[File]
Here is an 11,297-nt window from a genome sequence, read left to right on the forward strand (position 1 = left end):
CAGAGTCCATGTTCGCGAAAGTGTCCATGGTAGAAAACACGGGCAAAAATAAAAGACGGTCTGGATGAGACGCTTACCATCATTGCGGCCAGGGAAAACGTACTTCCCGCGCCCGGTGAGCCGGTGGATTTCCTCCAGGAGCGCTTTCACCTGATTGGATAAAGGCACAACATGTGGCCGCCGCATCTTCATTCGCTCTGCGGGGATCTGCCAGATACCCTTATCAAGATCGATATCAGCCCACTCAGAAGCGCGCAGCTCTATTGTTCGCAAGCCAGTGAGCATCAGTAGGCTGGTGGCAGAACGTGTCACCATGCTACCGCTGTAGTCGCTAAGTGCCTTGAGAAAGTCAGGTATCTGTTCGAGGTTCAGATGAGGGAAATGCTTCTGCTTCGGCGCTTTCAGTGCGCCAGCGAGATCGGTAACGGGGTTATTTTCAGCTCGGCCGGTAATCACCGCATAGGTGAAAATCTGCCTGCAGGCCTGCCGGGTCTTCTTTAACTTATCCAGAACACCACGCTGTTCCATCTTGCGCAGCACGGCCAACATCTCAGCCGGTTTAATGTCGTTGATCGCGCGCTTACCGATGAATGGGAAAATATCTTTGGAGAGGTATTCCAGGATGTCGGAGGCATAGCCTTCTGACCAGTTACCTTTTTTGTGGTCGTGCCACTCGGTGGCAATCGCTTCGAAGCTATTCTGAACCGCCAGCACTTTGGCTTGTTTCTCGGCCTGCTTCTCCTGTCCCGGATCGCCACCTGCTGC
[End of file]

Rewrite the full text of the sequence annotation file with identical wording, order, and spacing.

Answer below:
Here is an 11,297-nt window from a genome sequence, read left to right on the forward strand (position 1 = left end):
CAGAGTCCATGTTCGCGAAAGTGTCCATGGTAGAAAACACGGGCAAAAATAAAAGACGGTCTGGATGAGACGCTTACCATCATTGCGGCCAGGGAAAACGTACTTCCCGCGCCCGGTGAGCCGGTGGATTTCCTCCAGGAGCGCTTTCACCTGATTGGATAAAGGCACAACATGTGGCCGCCGCATCTTCATTCGCTCTGCGGGGATCTGCCAGATACCCTTATCAAGATCGATATCAGCCCACTCAGAAGCGCGCAGCTCTATTGTTCGCAAGCCAGTGAGCATCAGTAGGCTGGTGGCAGAACGTGTCACCATGCTACCGCTGTAGTCGCTAAGTGCCTTGAGAAAGTCAGGTATCTGTTCGAGGTTCAGATGAGGGAAATGCTTCTGCTTCGGCGCTTTCAGTGCGCCAGCGAGATCGGTAACGGGGTTATTTTCAGCTCGGCCGGTAATCACCGCATAGGTGAAAATCTGCCTGCAGGCCTGCCGGGTCTTCTTTAACTTATCCAGAACACCACGCTGTTCCATCTTGCGCAGCACGGCCAACATCTCAGCCGGTTTAATGTCGTTGATCGCGCGCTTACCGATGAATGGGAAAATATCTTTGGAGAGGTATTCCAGGATGTCGGAGGCATAGCCTTCTGACCAGTTACCTTTTTTGTGGTCGTGCCACTCGGTGGCAATCGCTTCGAAGCTATTCTGAACCGCCAGCACTTTGGCTTGTTTCTCGGCCTGCTTCTCCTGTCCCGGATCGCCACCTGCTGC